Expanding Role of Rituxan

The number of chemo combinations that use Rituxan (or its newer analog ofatumumab) is exploding at an ever greater rate –  FCR, PCR, R+HDMP, FR, R+Revlimid, FCR Lite, RCVP, RCHOP.  These are only the more well known combinations.

(For the newly diagnosed and acronym challenged members of our community, here is a cheat sheet: F = fludarabine; P = pentostatin; C = cyclophosphamide; HDMP = high dose methylprednisolone; RCVP = Rituxan, cyclophosphamide, vincristine and prednisone; RCHOP = Rituxan, cyclophosphamide, doxorubicin, vincristine and prednisone)

These are all very potent chemo combinations and addition of Rituxan has increased response rates for most of them.  The idea is to develop protocols that work for ever higher percentage of patients and give very long, trouble free remissions.  The ideal would be a remission that lasts for the rest of the natural life of the patient – what we would call a full CURE.

But we are not there yet.  With the exception of allogeneic stem cell transplants, none of the available therapies can claim to CURE this cancer. Remissions invariably fail, sooner or later.  Given that fact, it is only commonsense that we would like to see remissions last as long as possible, as trouble free as possible, for as many patients as possible.

What is Rituxan Maintenance Therapy?

Early work with single agent Rituxan made it clear that this monoclonal antibody is not very good at doing the heavy lifting. In patients with high tumor load Rituxan was not able to do a good job of killing all those zillions of CLL cells by itself and patients got short lived remissions that soon relapsed.

But how about patients who have just finished therapy with a more potent combination such as FCR and are therefore cleared of most (but not all) of their CLL burden? Can regularly scheduled infusions of Rituxan do a maintenance job of keeping things under control? Can Rituxn kill off the stragglers and newly minted CLL cells as they show their ugly faces,  roll back the disease and thereby prolong the remission?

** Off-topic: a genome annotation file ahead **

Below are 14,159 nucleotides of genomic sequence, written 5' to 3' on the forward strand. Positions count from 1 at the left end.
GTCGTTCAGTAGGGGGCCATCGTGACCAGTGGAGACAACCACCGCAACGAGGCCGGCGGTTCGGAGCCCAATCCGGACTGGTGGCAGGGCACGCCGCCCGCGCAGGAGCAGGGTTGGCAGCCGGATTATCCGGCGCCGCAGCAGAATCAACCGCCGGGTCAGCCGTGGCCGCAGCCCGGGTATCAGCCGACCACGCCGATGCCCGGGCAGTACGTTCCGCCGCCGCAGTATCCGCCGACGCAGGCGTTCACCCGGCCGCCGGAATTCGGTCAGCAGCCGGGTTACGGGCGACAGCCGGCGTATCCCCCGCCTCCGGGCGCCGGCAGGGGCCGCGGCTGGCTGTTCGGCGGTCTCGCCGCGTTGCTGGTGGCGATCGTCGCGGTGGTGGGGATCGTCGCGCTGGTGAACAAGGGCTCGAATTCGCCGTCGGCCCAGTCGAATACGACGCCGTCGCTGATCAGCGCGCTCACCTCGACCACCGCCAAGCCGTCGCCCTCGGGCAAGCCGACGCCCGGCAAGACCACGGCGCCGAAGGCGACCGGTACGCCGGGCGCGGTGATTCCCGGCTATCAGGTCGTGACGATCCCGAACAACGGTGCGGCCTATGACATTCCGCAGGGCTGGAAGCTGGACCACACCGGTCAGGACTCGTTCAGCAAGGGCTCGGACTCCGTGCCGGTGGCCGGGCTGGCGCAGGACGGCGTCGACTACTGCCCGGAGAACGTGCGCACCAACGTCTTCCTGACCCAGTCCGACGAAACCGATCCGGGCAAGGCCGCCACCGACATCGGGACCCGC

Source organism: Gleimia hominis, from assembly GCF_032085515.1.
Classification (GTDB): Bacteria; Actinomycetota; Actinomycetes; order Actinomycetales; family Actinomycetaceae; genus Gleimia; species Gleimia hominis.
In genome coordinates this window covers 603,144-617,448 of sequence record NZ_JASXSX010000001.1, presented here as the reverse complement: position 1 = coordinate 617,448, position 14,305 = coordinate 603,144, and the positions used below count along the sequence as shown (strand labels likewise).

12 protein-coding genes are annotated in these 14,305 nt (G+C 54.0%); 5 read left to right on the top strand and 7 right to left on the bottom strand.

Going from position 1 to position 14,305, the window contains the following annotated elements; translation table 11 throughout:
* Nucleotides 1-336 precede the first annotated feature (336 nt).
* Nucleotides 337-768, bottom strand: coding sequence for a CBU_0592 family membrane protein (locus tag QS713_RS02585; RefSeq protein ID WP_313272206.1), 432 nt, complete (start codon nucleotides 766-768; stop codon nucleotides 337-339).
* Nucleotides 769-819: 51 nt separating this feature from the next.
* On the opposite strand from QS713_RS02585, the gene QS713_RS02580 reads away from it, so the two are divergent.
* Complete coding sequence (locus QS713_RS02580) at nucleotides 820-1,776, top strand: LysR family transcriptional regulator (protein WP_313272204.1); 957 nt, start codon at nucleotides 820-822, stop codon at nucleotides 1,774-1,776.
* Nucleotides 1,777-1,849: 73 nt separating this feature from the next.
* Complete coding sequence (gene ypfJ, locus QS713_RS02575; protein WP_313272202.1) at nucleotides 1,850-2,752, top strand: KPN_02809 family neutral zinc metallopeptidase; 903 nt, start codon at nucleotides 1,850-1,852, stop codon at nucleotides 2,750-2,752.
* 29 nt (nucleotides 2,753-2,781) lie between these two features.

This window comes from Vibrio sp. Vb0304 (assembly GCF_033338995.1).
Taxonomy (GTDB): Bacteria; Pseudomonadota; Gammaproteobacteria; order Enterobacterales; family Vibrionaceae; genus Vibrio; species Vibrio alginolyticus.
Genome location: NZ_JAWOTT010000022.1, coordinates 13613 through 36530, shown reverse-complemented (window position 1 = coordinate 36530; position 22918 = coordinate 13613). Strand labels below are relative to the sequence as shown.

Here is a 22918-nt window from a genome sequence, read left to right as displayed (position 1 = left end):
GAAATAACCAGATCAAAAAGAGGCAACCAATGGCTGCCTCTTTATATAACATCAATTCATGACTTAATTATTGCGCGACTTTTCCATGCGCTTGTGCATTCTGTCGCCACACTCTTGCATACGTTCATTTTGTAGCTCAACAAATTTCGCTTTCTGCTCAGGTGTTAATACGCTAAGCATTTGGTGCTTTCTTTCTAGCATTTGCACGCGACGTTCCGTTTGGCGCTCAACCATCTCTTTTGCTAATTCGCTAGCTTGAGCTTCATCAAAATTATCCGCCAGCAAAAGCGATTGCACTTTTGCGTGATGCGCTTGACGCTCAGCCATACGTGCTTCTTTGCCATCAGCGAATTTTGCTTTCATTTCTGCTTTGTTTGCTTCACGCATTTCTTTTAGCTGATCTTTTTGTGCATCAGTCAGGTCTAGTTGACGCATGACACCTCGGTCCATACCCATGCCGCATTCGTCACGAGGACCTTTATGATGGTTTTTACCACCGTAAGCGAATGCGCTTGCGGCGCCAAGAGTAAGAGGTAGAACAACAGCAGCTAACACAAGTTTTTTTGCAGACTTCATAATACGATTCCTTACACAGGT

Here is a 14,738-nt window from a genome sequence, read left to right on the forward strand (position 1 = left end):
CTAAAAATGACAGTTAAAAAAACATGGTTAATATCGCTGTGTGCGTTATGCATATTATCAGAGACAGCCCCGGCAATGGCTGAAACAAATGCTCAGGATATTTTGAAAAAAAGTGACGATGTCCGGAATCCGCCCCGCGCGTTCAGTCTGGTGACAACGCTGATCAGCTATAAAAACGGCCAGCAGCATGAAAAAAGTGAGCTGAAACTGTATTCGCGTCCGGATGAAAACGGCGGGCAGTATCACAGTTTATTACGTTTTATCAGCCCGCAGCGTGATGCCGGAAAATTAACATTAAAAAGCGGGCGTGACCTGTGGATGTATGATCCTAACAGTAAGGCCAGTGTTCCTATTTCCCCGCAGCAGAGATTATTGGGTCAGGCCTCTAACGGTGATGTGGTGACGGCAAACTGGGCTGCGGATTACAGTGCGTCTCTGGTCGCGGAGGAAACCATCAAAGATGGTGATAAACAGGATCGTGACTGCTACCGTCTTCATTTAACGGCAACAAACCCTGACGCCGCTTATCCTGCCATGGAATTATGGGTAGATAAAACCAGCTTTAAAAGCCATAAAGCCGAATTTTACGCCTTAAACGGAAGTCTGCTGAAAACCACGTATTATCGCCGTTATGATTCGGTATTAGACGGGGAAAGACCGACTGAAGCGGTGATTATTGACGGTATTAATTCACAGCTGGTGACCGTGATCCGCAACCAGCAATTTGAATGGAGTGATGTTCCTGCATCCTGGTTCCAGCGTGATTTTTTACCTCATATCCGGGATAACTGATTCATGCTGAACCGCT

More and more patients and their physicians are exploring Rituxan maintenance therapy after completion of various chemo protocols, as a means of prolonging remissions. Some examples are FCR-Lite followed by long term infusions of Rituxan over one or more years; R+HDMP (high dose methylprednisolone) protocol followed by Rituxan maintenance.

Is Rituxan maintenance therapy the proverbial free lunch? It is generally accepted that Rituxan has (relatively) low toxicity compared to other more conventional chemotherapy drugs. Does this approach allow patients to prolong failing remissions without too much additional toxicity? What is the catch?

Downside of Rituxan Maintenance Therapy

You are right, there is a catch. And it is one that is kind of obvious, once you think about it.  Here is the abstract in ASCO 2009 that talks about it in scientific terms, followed by my own cartoon version of the science.

Hypogammaglobulinemia in pts receiving rituximab immunotherapy and the impact of rituximab maintenance.

Citation: J Clin Oncol 28:7s, 2010 (suppl; abstr 8088)

Abstract No: 8088

Author(s): C. Casulo, J. Maragulia, A. D. Zelenetz, Lymphoma Service, Department of Medicine; Memorial Sloan-Kettering Cancer Center, New York, NY

Background: Several randomized studies demonstrated that rituximab maintenance (RM) prolongs PFS but not OS following induction with rituximab immunotherapy (I) alone or chemoimmunotherapy (CI) in patients (pts) with indolent lymphoma. The long-term impact of rituximab (R) on immune reconstitution has not been well studied; however R has been associated with hypogammaglobulinemia (hypogam) with recurrent infections.This retrospective study sought to evaluate the relationship between R, hypogam, and treatment with intravenous immune globulin (IVIG). Methods: We identified 215 pts treated with R for lymphoma between 12/1998 and 4/2009 and also had quantitative serum immunoglobulin levels (sIg) evaluated prior to and after treatment with R. Data on the use of IVIG was collected. Frequencies were compared using Pearson χ2. Results: Histologies included: DLBCL, N=68; FL, N=42; CLL/SLL, N=38; MZL, N=26; MCL, N=22; other subtypes, N=19. Pts received a median of 6 doses of R (range:2-50). Prior to treatment with R, 85% (183/215) of pts had normal sIg levels and 15% (32/215) had low levels. Histologies among 32 pts with baseline hypogam were well distributed: DLBCL, N=10; CLL/SLL, N=5; FL, N=5; MZL, N=4; MCL, N=2; other, N=6. Of 183 pts with normal sIg levels prior to R, 26.7% (49) received RM while 73.2% (134) received R as I or CI alone. Hypogam was documented in 39% (71/183) of pts with baseline normal sIg levels following R.RM was associated with a higher risk of developing hypogam, 55% (27/49) compared to 33% (44/134) receiving I or CI alone, p=0.006. IVIG was administered to 13% (23/183) of pts with normal baseline sIg. Among patients who received RM, 20% (10/49) received IVIG compared to 10% (13/134) among patients treated with I or CI alone, p=0.05. IVIG for treatment of symptomatic hypogam was administered to 10% (18/183) of pts with normal sIg prior to R therapy. Conclusions: R was associated with developing hypogam in 39% of pts with normal baseline sIg. Pts receiving RM had a significantly higher risk of developing hypogam and requiring IVIG. The risk of symptomatic hypogam should be considered in the use of R maintenance.